You win some, you lose some — and all in all, Denver diners came out way ahead in 2014, a banner year for restaurant and bar openings. But we can think of a thousand places we’d rather have lost than these 12, so allow us one good fist-shake at the gods of closure: why, oh, why can’t they just stick to the 16th Street Mall?
Bonanno Bros. Pizzeria
OK, we urbanites actually don’t miss it that much, because we can still get Frank Bonanno’s pies downtown at Osteria Marco. But we sure feel for those wanderers in the culinary desert of the southern suburbs, who must be missing it something fierce.
It’s not so much the place itself as the idea of the place that we miss: how did a cheapo dive not only survive, but thrive beneath the lobby of a landmark hotel in high-rent Boulder, like some crazy relative locked up in the basement for 40 years? Not to knock its swankier successor, License No. 1, but that karaoke-belting, foosball-playing black sheep was one of a kind.
Corner House Neighborhood Eatery
Wrong time, wrong place for this little hideaway, but we’ll continue to pine both for opening Chef Matt Selby’s crispy sofrito chicken and his replacement Sharif Villa Cruz’s short-lived but spot-on seafood-centric repertoire, from the octopus terrine to the hamachi collar.
Chef Liu’s Authentic Chinese Cuisine
In a city where good Chinese food is the exception rather than the rule, we miss this Szechuan sanctuary so much it hurts — as much as every last bite of Liu’s fish stir-fried in numbing chili oil hurt. At least we’ve got the tongue scars to remember it by.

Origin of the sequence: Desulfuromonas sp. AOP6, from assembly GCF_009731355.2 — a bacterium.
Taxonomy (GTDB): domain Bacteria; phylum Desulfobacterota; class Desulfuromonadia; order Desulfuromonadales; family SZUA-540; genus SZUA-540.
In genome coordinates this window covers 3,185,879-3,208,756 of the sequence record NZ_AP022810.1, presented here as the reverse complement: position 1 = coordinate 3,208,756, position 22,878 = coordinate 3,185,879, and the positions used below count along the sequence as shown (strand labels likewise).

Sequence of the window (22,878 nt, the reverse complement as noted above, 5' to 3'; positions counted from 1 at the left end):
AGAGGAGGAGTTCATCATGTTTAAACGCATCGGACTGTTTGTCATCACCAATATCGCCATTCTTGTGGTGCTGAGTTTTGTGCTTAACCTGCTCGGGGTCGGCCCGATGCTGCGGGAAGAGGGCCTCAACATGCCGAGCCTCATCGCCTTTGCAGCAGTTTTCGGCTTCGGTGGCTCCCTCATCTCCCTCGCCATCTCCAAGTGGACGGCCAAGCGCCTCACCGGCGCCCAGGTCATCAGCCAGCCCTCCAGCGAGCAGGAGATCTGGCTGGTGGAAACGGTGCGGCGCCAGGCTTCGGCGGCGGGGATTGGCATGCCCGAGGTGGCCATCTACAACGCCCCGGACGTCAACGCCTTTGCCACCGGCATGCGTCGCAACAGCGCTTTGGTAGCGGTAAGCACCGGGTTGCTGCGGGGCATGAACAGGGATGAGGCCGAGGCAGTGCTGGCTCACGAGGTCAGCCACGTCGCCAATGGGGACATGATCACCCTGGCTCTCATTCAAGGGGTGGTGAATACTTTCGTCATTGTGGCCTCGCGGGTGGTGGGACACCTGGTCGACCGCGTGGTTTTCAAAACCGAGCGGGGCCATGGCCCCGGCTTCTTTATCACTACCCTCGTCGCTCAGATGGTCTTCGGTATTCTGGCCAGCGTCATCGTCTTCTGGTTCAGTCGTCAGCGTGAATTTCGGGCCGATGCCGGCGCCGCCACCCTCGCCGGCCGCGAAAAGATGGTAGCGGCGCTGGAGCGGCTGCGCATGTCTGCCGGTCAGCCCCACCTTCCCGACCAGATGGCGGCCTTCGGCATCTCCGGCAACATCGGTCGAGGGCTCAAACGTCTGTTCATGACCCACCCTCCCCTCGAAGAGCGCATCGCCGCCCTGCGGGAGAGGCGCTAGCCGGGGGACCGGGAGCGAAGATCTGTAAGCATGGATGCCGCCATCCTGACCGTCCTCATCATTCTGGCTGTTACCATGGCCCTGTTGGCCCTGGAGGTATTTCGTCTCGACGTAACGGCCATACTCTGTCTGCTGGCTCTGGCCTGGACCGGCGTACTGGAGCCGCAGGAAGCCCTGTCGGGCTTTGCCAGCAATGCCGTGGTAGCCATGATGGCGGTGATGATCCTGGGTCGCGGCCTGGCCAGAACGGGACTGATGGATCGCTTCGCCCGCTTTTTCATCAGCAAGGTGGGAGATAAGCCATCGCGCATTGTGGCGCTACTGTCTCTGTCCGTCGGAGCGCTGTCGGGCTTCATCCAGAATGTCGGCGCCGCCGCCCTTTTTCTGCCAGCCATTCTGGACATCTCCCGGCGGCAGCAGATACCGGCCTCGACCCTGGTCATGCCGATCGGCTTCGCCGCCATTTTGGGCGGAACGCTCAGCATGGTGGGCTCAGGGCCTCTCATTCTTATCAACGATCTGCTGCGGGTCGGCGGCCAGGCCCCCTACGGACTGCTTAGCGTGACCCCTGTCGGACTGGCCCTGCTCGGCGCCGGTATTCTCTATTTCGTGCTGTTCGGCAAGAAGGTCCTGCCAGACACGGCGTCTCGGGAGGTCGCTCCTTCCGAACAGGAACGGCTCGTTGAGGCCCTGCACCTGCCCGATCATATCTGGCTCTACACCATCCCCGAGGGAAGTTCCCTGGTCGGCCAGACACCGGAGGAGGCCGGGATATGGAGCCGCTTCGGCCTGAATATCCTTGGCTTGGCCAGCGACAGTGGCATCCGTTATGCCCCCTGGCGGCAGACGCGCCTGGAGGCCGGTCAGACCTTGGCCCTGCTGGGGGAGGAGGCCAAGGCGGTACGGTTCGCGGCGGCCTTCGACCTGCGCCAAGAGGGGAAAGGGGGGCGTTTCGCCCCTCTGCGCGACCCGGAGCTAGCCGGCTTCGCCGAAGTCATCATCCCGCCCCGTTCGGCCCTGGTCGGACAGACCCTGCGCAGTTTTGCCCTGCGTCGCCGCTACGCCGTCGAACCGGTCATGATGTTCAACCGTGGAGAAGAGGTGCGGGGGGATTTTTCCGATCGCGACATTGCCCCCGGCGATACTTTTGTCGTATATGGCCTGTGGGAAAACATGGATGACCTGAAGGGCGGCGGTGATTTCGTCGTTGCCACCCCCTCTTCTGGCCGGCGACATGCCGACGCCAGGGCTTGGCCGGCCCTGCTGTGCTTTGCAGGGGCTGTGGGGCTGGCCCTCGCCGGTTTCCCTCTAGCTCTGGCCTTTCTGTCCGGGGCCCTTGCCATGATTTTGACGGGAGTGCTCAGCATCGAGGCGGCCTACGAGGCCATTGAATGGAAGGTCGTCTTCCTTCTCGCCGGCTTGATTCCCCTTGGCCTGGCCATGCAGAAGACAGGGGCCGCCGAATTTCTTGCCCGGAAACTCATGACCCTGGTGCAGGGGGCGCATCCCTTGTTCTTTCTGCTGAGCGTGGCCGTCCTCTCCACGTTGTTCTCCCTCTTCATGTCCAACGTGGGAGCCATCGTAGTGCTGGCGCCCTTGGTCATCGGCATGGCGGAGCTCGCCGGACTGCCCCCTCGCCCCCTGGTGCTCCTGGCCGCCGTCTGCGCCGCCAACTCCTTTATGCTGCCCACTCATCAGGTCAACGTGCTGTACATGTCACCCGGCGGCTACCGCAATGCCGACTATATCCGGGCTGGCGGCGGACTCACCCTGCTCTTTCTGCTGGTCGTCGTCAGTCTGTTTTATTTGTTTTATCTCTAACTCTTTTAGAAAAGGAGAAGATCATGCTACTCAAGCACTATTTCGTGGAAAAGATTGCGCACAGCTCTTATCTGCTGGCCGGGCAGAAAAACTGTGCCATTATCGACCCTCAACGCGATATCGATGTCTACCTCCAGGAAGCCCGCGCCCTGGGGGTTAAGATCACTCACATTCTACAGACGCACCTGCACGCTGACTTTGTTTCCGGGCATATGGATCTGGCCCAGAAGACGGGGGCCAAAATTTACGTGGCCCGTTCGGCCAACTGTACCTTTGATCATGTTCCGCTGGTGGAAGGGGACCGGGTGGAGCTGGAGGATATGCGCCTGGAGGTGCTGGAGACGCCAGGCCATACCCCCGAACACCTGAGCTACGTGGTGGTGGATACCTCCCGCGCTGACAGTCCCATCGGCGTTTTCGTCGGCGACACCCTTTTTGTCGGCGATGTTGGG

Le Grand Bistro & Oyster Bar
For all the steak tartare and cassoulet and profiteroles this date-nighter doled out, is it weird that we miss the garlic-and-vinegar chicken wings most? C’est la vie.
Ondo’s Spanish Tapas Bar
Technically, this undersung Cherry Creek charmer closed in 2013 — on New Year’s Eve. But we feel the loss of those croquetas and cazuelitas as keenly as we’d have felt it if Ondo’s had closed on New Year’s Day.
How can you not miss this utter mess of a strip-mall soup shop, whose notoriously eccentric owner scrawled cartoons on the walls and ladled out bowl after bowl of killer ramen long before it became the trend to end all trends that would not end?
Row 14 Bistro & Wine Bar
Well, at least we got a headstart on missing this place. Hell, we were mourning it months after it opened, when inaugural Chef Arik Markus left, and then again when Jensen Cummings jumped ship. But amid all the staff shuffles, the eclectic wine list remained a standout, warranting one final farewell salute.
Restaurant Kevin Taylor
We miss the Hotel Teatro’s longtime crown jewel the way we’ll miss Woody Allen someday: for the brilliant, pioneering early years.
We’re as pumped as anyone to bathe our faces in the tonkotsu broth at Osaka Ramen. Psyched to gobble down roll after roll from the conveyor belt at Sushi-Rama. Giddy at the prospect of The Market, which will open in RiNo’s H.H. Tammen Building next summer to house more than a dozen vendors — including a fishmonger, salumaio, and chocolatier. And beyond thrilled for Jeff Osaka, the visionary behind all these projects. But that doesn’t mean we’re A-OK with his decision to shutter the contemporary destination that simultaneously made him a star and helped put the Ballpark neighborhood on the map. We’ll miss his monthly changing prix fixe menus even as we’re hoovering up his noodles and nigiri, because he’s spoiled us like that.
TAG | Raw Bar
What we miss in a word: "Poppycock!" ("Bubu arare!" just doesn’t have the same ring.) Consider copious tears shed for the kangaroo tartare, too.
Can you say thit heo xao xa ot? Neither can we, but we miss butchering the pronunciation of "spicy pork with lemongrass" at Denver’s very-first Vietnamese restaurant.
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